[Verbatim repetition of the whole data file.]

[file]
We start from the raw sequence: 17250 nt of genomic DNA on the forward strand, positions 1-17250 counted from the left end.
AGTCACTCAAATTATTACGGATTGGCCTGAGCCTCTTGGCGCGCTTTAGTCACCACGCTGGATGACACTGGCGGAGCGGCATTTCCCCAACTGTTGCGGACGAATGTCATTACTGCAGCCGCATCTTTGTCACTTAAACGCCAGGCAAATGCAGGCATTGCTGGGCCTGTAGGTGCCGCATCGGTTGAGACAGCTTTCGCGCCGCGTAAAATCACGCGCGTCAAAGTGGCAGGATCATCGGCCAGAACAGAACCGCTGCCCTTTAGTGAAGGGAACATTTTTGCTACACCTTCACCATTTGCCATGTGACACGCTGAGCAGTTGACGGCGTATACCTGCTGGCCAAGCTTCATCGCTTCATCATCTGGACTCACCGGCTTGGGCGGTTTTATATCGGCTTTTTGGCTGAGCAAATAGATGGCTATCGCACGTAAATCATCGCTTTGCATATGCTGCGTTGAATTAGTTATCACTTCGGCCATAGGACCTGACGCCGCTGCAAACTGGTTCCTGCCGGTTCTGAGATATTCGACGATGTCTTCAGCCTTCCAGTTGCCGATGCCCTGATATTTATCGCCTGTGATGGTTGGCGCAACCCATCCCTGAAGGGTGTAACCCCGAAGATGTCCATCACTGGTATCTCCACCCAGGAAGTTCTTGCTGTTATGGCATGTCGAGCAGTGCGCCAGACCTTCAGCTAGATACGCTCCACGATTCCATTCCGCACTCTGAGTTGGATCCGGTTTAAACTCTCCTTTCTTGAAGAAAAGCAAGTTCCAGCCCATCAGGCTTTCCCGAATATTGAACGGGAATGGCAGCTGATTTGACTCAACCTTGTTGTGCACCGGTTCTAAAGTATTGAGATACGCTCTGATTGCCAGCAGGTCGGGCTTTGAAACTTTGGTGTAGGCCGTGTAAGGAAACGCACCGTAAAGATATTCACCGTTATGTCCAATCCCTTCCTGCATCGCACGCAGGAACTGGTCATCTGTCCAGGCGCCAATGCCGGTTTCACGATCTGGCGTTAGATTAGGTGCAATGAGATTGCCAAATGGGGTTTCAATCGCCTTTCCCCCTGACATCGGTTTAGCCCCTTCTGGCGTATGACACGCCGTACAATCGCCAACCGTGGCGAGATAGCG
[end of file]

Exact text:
We start from the raw sequence: 17250 nt of genomic DNA on the forward strand, positions 1-17250 counted from the left end.
AGTCACTCAAATTATTACGGATTGGCCTGAGCCTCTTGGCGCGCTTTAGTCACCACGCTGGATGACACTGGCGGAGCGGCATTTCCCCAACTGTTGCGGACGAATGTCATTACTGCAGCCGCATCTTTGTCACTTAAACGCCAGGCAAATGCAGGCATTGCTGGGCCTGTAGGTGCCGCATCGGTTGAGACAGCTTTCGCGCCGCGTAAAATCACGCGCGTCAAAGTGGCAGGATCATCGGCCAGAACAGAACCGCTGCCCTTTAGTGAAGGGAACATTTTTGCTACACCTTCACCATTTGCCATGTGACACGCTGAGCAGTTGACGGCGTATACCTGCTGGCCAAGCTTCATCGCTTCATCATCTGGACTCACCGGCTTGGGCGGTTTTATATCGGCTTTTTGGCTGAGCAAATAGATGGCTATCGCACGTAAATCATCGCTTTGCATATGCTGCGTTGAATTAGTTATCACTTCGGCCATAGGACCTGACGCCGCTGCAAACTGGTTCCTGCCGGTTCTGAGATATTCGACGATGTCTTCAGCCTTCCAGTTGCCGATGCCCTGATATTTATCGCCTGTGATGGTTGGCGCAACCCATCCCTGAAGGGTGTAACCCCGAAGATGTCCATCACTGGTATCTCCACCCAGGAAGTTCTTGCTGTTATGGCATGTCGAGCAGTGCGCCAGACCTTCAGCTAGATACGCTCCACGATTCCATTCCGCACTCTGAGTTGGATCCGGTTTAAACTCTCCTTTCTTGAAGAAAAGCAAGTTCCAGCCCATCAGGCTTTCCCGAATATTGAACGGGAATGGCAGCTGATTTGACTCAACCTTGTTGTGCACCGGTTCTAAAGTATTGAGATACGCTCTGATTGCCAGCAGGTCGGGCTTTGAAACTTTGGTGTAGGCCGTGTAAGGAAACGCACCGTAAAGATATTCACCGTTATGTCCAATCCCTTCCTGCATCGCACGCAGGAACTGGTCATCTGTCCAGGCGCCAATGCCGGTTTCACGATCTGGCGTTAGATTAGGTGCAATGAGATTGCCAAATGGGGTTTCAATCGCCTTTCCCCCTGACATCGGTTTAGCCCCTTCTGGCGTATGACACGCCGTACAATCGCCAACCGTGGCGAGATAGCG